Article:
Reaper

The UK Royal Air Force (RAF) has deployed five additional MQ-9 Reaper remotely-piloted aircraft to support ground troops operating in Afghanistan.

The Reaper aircraft gather intelligence in support of the Afghan, UK and Nato-led International Security Assistance Force personnel.

The latest deployment will double the Reaper fleet in Afghanistan. They will operate alongside the British army’s Hermes 450 unmanned air systems (UAS).

The Reapers are expected to play a significant role in securing internal security in Afghanistan after the allied forces withdraw from the country later this year.

UK Defence Equipment, Support and Technology Minister Philip Dunne said: "As we focus on the drawdown of UK forces from Afghanistan, the ability to provide force protection will become increasingly important and Reaper allows us to provide this assurance remotely, and without significant ground presence."

"The Reaper aircraft gather intelligence in support of the Afghan, UK and Nato-led International Security Assistance Force personnel."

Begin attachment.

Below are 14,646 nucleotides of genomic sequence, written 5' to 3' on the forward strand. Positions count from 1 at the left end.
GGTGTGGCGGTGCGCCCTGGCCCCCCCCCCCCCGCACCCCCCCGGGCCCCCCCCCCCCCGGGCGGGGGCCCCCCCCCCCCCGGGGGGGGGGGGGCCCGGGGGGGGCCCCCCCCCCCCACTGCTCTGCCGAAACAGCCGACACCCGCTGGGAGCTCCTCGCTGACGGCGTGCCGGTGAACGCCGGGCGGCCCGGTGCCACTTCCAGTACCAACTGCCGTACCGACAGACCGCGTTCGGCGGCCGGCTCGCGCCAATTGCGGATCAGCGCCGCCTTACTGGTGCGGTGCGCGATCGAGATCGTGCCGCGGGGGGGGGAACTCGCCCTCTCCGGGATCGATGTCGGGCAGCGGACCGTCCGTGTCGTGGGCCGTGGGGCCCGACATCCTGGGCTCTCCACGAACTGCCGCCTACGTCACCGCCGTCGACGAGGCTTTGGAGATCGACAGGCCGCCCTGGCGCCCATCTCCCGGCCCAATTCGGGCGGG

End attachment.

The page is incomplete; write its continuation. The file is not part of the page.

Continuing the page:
Built by General Atomics, Reapers monitor the target areas to provide real-time intelligence to the ground crew. They
can be armed with laser-guided bombs and Hellfire missiles.

83 Expeditionary Air Group air component commander and commanding air officer air commodore Al Gillespie said the new Reapers will provide vital intelligence and precise strike capability without putting UK personnel at risk.

"As we drawn down from Afghanistan it is precisely this technology that will keep us one step ahead and allow us to combat internal security in the country," Gillespie said.

The military deployments go in parallel with financial and political support being extended to Afghanistan by the foreign governments.

Afghanistan will be offered around £2.6bn a year for reconstruction, development and governance. The UK alone will provide £178m a year until 2017.


Image: The UK Royal Air Force personnel unboxing the fuselage of a Reaper remotely-piloted aircraft at Kandahar Airfield in Afghanistan. Photo: courtesy of Sergeant Ross Tilly RAF, Crown copyright.

Defence Technology